the best mowers logo

How To Repair A Cut Lawn Mower Cable? Find Out Here!

Written by William
Last Updated on August 31, 2021

If you’ve wound up on this page, it’s highly likely that you’re indulging in some garden work this summer. Mowing the lawn is. both therapeutic and satisfying, but it’s also a dangerous task if appropriate safety measures aren’t in place.

If you’ve severed your lawnmower power cables- stop. Don’t attempt to use it until you’re confident that the safety/fix system you’ve implemented for your lawnmower cable is effective against water damage, tugging, and further damage to your electronics.

Soldering is a temporary, relatively easy, yet unreliable solution to fixing your power cord- so we’ve listed three different ways for you to repair your cut lawnmower power cord/broken power cable. 

1) Crimping: The Cheapest Way 

While this method of power cable repair/fixing your severed power cord isn’t the most efficient or perfect, it gets the job done and costs far less than ordering a new cable, for example.

This technique involves the extension of a new section of your cable to the pull bar, using one of the many connector types out there, aluminium crimps. This sort of cable connector is commonly used in soldering and other wire fusion techniques. You can grab a couple of hundred of these for a fiver- making them a very cheap way to fix your problem. Replacement cords can cost up to £30, depending on your lawnmower…that £15 saved could be used for far better things!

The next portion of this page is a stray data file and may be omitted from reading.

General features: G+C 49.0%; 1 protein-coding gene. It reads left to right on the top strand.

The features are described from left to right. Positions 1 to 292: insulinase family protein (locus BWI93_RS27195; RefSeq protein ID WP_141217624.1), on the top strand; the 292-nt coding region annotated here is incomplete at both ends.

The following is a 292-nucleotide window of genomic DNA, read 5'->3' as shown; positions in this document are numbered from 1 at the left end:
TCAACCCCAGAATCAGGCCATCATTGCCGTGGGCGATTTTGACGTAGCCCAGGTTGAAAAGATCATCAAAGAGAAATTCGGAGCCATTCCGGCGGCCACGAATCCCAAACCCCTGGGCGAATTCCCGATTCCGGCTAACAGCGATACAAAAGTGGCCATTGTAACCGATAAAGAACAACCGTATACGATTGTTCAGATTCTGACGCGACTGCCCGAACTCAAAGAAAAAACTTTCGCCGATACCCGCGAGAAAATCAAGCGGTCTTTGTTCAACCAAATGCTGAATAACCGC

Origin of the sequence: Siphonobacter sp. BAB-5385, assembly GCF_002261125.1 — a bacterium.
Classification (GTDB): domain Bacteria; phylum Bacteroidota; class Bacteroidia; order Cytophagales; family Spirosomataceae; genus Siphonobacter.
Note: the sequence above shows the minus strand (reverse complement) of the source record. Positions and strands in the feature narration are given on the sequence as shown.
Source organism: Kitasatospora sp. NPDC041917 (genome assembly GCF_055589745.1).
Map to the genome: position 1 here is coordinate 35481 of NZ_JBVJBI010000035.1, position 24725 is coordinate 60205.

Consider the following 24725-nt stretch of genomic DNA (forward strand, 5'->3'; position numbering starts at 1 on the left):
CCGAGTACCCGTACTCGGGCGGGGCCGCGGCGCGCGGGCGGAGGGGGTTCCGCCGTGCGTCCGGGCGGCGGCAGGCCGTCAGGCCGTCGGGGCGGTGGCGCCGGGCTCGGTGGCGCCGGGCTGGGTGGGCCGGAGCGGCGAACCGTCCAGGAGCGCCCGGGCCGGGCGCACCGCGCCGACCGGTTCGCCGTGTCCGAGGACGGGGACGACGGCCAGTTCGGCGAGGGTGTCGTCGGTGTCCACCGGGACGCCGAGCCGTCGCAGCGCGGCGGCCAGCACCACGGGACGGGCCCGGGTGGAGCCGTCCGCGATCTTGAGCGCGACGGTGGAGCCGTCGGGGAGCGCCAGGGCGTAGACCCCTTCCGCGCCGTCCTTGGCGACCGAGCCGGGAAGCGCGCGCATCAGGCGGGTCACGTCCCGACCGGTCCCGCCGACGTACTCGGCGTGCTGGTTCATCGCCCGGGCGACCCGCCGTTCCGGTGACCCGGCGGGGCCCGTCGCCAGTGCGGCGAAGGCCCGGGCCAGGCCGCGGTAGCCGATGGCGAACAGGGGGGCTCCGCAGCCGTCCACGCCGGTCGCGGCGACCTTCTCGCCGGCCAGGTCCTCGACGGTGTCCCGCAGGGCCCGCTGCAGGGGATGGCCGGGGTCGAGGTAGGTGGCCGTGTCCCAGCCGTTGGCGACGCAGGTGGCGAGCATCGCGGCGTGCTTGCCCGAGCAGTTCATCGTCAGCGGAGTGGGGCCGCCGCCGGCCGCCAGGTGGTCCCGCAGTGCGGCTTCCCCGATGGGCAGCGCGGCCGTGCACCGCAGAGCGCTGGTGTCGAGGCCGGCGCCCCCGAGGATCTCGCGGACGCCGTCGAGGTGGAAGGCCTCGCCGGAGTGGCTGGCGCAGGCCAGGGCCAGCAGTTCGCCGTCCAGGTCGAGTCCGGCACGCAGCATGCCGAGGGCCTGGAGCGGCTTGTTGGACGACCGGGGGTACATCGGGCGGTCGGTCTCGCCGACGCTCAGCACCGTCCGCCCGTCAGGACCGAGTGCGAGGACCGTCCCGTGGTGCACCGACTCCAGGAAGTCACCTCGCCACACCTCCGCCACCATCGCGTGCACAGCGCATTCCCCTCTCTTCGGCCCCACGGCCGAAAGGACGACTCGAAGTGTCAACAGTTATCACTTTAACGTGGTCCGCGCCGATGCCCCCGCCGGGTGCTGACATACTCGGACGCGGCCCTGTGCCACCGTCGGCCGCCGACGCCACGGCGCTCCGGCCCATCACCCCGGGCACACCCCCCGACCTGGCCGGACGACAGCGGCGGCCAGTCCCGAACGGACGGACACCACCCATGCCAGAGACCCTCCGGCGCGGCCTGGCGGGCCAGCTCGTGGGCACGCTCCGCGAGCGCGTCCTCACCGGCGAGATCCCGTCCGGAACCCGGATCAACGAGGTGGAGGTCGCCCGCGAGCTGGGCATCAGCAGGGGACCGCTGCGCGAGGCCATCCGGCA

Additionally, this method is quick and easy- no hassle involved in fiddling around with a power outlet/power source. 

How to Do It

You’ll need a total of 4 items to perform this task:

  • Aluminium crimps
  • A section of the cable
  • Hammer
  • Pliers with an integrated wire cutter edge (the whetted part nearest to the plier handle)


  1. Connect both the old and new wire segments; as below (we recommend doing this on the ground to avoid injuries and damage to yourself or surfaces)
  2. Align and insert both of your cables within the aluminium crimp (or any other correct sort of connector) simultaneously- seal by striking the flatter edge of the crimp with your hammer.
  3. You may remove the pull bar if needed.
  4. Add on another crimp (or any suitable connector) on your new, extended cable. Loop the remainder of the cable through the original gap where the S-shaped part went. Run through the other end of your new cable into the aluminium crimp to close it off. This attaches the extended cord to the pull bar. 
  5. Now that you’ve fixed it, you need to test it and ensure it’s safe and working. As the severed ends of the crushed cables will be sharp, we recommend cutting them off. 

2) The Manual Method: Easiest Way

This method is perhaps the one many people opt for first. It involves shortening the wire slightly, and reconnecting it with a wire nut, then sealing it up with electrical tape.

If you follow any method (not just for fixing severed cords) that involves the use of electrical tape, make sure you don’t cut corners. Duct-tape or super-tape will not work; it must be electrical tape. This is essentially a pressure-sensitive type of insulation tape (common tape for electricity problems) used to insulate wires and other conductive materials. They provide long-lasting insulation and are also stretchier than traditional tape- many are waterproof too, making them suitable for contact with wet grass.